November 28, 2022, 07:05:10 PM

Author Topic: Prostate cancer risk slashed with new drug  (Read 1093 times)

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Offline capodetutticapi

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Prostate cancer risk slashed with new drug
« on: April 27, 2009, 07:51:33 PM »
Avodart lowered chances of diagnosis by 23 percent after four years of use

CHICAGO - A drug already sold for other prostate problems significantly cut the chances of prostate cancer being found in men with an increased risk of the disease, doctors reported Monday.

In a large international study, dutasteride, sold as Avodart, lowered the chances of a prostate cancer diagnosis by 23 percent after four years of use.

Tens of thousands of men each year face a problem like those in the study: worrisome results from prostate cancer screening tests and biopsies that come back negative.

There's no question that many had small tumors that were not detected, yet the drug still lowered the risk of cancer being found years later, said Dr. Gerald Andriole of Washington University School of Medicine in St. Louis.

He led the study in the United States and reported results Monday at an American Urological Association conference in Chicago. The study was sponsored by Avodart's maker, British-based GlaxoSmithKline PLC, and Andriole has consulted for the company.

Dutasteride now joins finasteride, sold as Merck & Co. Inc.'s Proscar and in generic form, as a potential prostate cancer prevention drug. In February, health experts recommended that men consider these medicines if they are regularly getting screened for the disease. Q&A


Both shrink the prostate and curb testosterone, a hormone that helps cancer grow, but dutasteride does this in two ways and more completely than finasteride. An earlier study found that finasteride lowered the risk of prostate cancer being found in men with no known increased risk of the disease.

The new study involved 8,200 men ages 50 to 75 with high PSA blood test scores but no sign of cancer on biopsy. They were given dutasteride or dummy pills and new biopsies two and four years later.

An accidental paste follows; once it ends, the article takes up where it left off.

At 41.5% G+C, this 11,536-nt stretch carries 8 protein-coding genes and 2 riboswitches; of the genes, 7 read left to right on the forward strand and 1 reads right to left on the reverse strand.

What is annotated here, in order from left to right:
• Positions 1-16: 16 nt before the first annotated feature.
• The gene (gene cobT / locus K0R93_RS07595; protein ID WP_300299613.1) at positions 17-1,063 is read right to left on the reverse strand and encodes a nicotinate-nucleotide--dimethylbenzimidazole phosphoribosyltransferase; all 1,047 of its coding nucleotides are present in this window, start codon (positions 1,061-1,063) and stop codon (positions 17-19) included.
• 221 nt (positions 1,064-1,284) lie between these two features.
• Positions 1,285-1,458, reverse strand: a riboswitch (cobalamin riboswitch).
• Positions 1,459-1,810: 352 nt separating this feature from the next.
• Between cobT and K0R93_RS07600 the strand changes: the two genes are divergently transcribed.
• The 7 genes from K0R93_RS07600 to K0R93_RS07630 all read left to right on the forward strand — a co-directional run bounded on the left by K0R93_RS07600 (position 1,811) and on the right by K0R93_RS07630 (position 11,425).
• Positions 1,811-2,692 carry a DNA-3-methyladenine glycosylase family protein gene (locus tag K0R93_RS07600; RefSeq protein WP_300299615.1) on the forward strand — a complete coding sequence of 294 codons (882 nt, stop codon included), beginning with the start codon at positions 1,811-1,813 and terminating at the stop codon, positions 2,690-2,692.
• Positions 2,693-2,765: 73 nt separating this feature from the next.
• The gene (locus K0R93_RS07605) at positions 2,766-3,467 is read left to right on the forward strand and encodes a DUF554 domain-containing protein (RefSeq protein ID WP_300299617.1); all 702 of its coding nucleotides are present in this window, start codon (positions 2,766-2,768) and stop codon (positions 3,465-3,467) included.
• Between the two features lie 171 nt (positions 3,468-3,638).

After two years, prostate cancer was found in 17 percent of men on dummy pills and 13 percent of those on the drug. After four years, it was found in another 12 percent of men on the placebo and 9 percent on dutasteride.

Rates of aggressive tumors were the same — about 7 percent in each group. That was a relief, because finasteride at first seemed to raise this risk. More study suggests that isn't the case — it's just that these tumors are easier to find in men taking the drug because it reduces prostate size.

Not all experts are convinced. These drugs shrink less aggressive tumors more than they do the most serious kind, and may be masking the problem, said Dr. William Catalona, a Northwestern University prostate cancer expert who invented the PSA blood test.

"If you give any hormone therapy, it will temporarily make things look good. I don't think we're preventing prostate cancer here," just delaying its eventual detection, Catalona said.

More time is needed to tell, said Dr. Otis Brawley, the American Cancer Society's chief medical officer and one of the scientists overseeing the dutasteride study.

"The only way you can figure out whether you have an aggressive tumor or not is to follow the guys and see what ultimately happens" in their death rates, Brawley said.

Some men experienced side effects from dutasteride, including trouble having an erection.


How many men will opt to take that drug or finasteride is unclear. The drugs cost about $3 a pill. To prevent a single additional case of cancer, 71 men would have to take finasteride for seven years, doctors previously calculated. A similar estimate for dutasteride is not available yet, Andriole said.

The advice in February that men consider these drugs has sparked more interest from the public, including one man who had two brothers with prostate cancer, said Dr. Lee Ponsky, prostate cancer chief at University Hospitals Case Medical Center in Cleveland. Doctors started the man on finasteride.

At Fox Chase Cancer Center in Philadelphia, "more doctors are talking about it with patients," said surgeon Dr. Robert Uzzo.

Prostate cancer is the most common non-skin cancer in American men. An estimated 186,000 new cases and 28,660 deaths from it occurred last year.

soon ah go b ah lean mean bulling machine.

Offline capodetutticapi

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Re: Prostate cancer risk slashed with new drug
« Reply #1 on: April 27, 2009, 07:53:00 PM »
ah go take viagara fuh de erection problem,but still good news fuh me seein this is wuh kill meh ole man.
soon ah go b ah lean mean bulling machine.